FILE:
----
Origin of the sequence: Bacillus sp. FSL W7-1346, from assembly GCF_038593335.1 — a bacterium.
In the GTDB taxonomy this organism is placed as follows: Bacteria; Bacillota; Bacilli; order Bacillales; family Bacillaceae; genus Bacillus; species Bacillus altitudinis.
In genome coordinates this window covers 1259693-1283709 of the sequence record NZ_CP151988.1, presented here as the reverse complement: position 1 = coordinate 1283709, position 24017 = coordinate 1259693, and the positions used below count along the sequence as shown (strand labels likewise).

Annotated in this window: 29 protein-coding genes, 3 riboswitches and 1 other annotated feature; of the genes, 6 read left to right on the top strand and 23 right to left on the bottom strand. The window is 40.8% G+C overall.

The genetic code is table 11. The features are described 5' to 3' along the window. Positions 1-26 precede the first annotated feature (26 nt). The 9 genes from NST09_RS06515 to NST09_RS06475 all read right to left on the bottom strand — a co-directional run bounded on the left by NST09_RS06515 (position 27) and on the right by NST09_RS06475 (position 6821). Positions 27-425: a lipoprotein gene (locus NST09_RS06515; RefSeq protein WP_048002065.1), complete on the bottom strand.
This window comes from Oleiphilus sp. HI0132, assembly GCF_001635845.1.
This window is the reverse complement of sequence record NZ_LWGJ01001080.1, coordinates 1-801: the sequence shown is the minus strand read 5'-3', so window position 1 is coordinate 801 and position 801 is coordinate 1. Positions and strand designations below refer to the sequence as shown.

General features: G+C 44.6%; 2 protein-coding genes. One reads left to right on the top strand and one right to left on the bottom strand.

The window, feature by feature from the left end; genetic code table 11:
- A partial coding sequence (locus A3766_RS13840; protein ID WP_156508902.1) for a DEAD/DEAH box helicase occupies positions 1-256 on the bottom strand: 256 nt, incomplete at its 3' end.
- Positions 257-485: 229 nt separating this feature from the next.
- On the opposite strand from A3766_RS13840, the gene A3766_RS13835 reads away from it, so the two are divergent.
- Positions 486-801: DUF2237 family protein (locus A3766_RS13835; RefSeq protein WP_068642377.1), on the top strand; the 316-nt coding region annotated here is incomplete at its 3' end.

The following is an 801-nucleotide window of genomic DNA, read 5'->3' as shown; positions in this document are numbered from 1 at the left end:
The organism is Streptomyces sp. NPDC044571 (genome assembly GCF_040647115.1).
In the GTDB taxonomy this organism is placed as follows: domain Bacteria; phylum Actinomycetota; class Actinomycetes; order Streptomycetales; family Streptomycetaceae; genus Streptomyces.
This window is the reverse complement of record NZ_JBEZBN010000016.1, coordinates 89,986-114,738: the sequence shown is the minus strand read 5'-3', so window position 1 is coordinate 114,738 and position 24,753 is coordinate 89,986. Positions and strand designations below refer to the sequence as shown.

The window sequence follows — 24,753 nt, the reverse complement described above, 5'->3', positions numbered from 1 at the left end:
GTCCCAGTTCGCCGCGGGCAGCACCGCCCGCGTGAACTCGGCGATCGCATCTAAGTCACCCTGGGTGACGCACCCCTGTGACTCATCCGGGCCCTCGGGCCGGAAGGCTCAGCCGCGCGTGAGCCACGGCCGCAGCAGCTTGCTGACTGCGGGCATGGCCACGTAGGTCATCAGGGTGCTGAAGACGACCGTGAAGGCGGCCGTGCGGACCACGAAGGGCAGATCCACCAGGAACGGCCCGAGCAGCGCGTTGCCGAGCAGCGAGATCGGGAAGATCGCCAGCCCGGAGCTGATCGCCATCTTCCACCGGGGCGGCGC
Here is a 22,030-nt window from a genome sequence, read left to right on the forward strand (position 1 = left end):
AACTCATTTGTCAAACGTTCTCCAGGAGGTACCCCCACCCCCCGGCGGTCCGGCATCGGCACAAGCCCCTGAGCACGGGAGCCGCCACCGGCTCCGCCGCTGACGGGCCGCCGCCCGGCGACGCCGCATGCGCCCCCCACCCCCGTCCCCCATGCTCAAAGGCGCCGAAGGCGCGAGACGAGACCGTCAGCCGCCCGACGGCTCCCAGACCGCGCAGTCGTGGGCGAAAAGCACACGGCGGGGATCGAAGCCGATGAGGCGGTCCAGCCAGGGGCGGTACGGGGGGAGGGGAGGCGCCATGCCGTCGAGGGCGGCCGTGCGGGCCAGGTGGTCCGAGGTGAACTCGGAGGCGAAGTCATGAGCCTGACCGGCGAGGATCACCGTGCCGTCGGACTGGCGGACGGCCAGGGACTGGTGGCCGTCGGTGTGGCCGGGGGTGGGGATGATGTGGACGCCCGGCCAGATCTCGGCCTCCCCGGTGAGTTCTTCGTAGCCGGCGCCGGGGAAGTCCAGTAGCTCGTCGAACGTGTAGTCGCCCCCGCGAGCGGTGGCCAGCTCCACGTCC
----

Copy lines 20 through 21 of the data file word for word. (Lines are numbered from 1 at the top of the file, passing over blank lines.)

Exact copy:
Here is a 22,030-nt window from a genome sequence, read left to right on the forward strand (position 1 = left end):
AACTCATTTGTCAAACGTTCTCCAGGAGGTACCCCCACCCCCCGGCGGTCCGGCATCGGCACAAGCCCCTGAGCACGGGAGCCGCCACCGGCTCCGCCGCTGACGGGCCGCCGCCCGGCGACGCCGCATGCGCCCCCCACCCCCGTCCCCCATGCTCAAAGGCGCCGAAGGCGCGAGACGAGACCGTCAGCCGCCCGACGGCTCCCAGACCGCGCAGTCGTGGGCGAAAAGCACACGGCGGGGATCGAAGCCGATGAGGCGGTCCAGCCAGGGGCGGTACGGGGGGAGGGGAGGCGCCATGCCGTCGAGGGCGGCCGTGCGGGCCAGGTGGTCCGAGGTGAACTCGGAGGCGAAGTCATGAGCCTGACCGGCGAGGATCACCGTGCCGTCGGACTGGCGGACGGCCAGGGACTGGTGGCCGTCGGTGTGGCCGGGGGTGGGGATGATGTGGACGCCCGGCCAGATCTCGGCCTCCCCGGTGAGTTCTTCGTAGCCGGCGCCGGGGAAGTCCAGTAGCTCGTCGAACGTGTAGTCGCCCCCGCGAGCGGTGGCCAGCTCCACGTCC